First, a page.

Fort McCoy is named for Robert Bruce McCoy. The son of a Civil War captain, McCoy was a prominent local resident who served as a lawyer, district attorney, county judge and mayor of Sparta, Wis. He reached the rank of major general during his 31 years of distinguished military service, which included service in the Spanish-American War, the police action in Mexico, and World War I. McCoy returned from the Spanish-American War with a dream. He knew that as warfare became increasingly more modern, larger and more-powerful guns would be developed, and training would be emphasized. He envisioned these changes would require larger training areas, and, by 1905, he had acquired approximately 4,000 acres of land in the Sparta area.
Maj. Samuel Allen of the 7th Field Artillery at Fort Snelling, Minn., also admired the terrain of the Sparta area for its training value. September 1905 marked the first use of the land for military purposes. McCoy invited Allen's unit to put his family's ranch to the test during 16 days of training. As a result of the 16-day test, Allen recommended to an Army review board that a large piece of land be purchased for an artillery camp. Approximately 14,200 acres of land, including McCoy's 4,000 acres, were purchased in 1909. The resulting parcel was called the "Sparta Maneuver Tract."
The Sparta Maneuver Tract was divided approximately in half by the Chicago, Milwaukee, St. Paul and Pacific Railroad. The maneuver camp situated on the northern half of the parcel was referred to as Camp Emory Upton, while that to the south was known as Camp Robinson. In 1910, the War Department authorized $40,000 for construction and improvements to the area. Within that same year, the reservation was renamed Camp Bruce E. McCoy, in honor of the Civil War captain and former owner of the maneuver camp lands. The camp retained that name until Nov. 19, 1926, when it officially was designated as Camp McCoy in honor of Maj. Gen. Robert B. McCoy, who had died that same year.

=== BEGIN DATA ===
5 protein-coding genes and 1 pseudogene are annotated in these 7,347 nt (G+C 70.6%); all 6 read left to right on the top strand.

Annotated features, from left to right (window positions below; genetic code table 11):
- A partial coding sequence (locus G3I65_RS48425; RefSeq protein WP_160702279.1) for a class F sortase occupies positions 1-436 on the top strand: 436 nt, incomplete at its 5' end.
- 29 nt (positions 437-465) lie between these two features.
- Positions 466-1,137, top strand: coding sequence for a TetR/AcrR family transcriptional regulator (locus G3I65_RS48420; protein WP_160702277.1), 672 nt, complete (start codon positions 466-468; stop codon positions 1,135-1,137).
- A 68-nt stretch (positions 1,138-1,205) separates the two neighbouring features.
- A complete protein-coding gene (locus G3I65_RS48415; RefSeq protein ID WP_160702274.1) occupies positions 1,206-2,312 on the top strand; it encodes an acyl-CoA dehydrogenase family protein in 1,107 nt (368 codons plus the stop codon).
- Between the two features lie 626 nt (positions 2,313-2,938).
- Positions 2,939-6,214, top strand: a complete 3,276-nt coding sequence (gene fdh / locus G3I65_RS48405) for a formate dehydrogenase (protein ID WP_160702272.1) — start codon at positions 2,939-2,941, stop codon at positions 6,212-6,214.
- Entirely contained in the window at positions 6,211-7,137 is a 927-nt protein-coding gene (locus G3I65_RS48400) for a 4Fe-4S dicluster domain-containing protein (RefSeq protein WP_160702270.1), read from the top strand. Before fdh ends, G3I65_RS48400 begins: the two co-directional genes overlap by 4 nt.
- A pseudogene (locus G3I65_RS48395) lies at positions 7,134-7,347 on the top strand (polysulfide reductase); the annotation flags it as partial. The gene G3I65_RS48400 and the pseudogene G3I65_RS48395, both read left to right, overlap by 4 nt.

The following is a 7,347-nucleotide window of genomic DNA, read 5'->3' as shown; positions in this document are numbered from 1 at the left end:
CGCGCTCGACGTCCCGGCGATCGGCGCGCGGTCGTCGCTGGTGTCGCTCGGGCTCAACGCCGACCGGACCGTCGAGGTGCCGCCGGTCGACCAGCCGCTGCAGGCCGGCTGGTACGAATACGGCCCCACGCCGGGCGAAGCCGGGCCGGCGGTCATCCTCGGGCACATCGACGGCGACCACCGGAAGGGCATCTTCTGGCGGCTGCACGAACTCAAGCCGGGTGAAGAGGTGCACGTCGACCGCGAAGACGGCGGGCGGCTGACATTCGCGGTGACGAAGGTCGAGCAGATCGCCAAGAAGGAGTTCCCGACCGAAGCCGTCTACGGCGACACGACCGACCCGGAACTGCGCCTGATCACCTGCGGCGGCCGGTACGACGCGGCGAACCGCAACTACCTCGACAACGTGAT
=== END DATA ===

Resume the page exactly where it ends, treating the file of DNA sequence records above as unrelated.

Nearly 9,500 acres of land were acquired from the Department of Agriculture in 1938-39. From 1940-1942, an additional 37,437 acres were acquired by a directive from the Secretary of War. These additions included construction of the large, triangular-shaped cantonment area, much of which still exists today.
The "New Camp" officially was inaugurated Aug. 30, 1942. Total cost for the construction was estimated at $30 million, and the camp capacity was set at 35,000. Camp McCoy was used as a training facility for many World War II units, including the 2nd Infantry Division, the 76th Infantry Division and the 100th Infantry Battalion, which was comprised of Hawaiian National Guardsmen of Japanese ancestry. The post also served as a prisoner-of-war and enemy-alien prison camp during this time.
Aside from temporary lulls, the installation has been in almost constant use since its founding in 1909, and has provided artillery and maneuver training opportunities for hundreds of thousands of military personnel from all services.
Secretary of Defense Recommendations: Realign Fort Snelling, MN, by disestablishing the 88th Regional Readiness Command and establish the Northwest Regional Readiness Command Headquarters at Fort McCoy, WI. Realign the Wichita US Army Reserve Center by disestablishing the 89th Regional Readiness Command and establishing a Sustainment Unit of Action at the Wichita Army Reserve Center in support of the Northwest Regional Readiness Command at Fort McCoy, WI. Realign Fort Douglas, UT, by disestablishing the 96th Regional Readiness Command and establishing a Sustainment Unit of Action in support of the Northwest Regional Readiness Command at Fort McCoy, WI.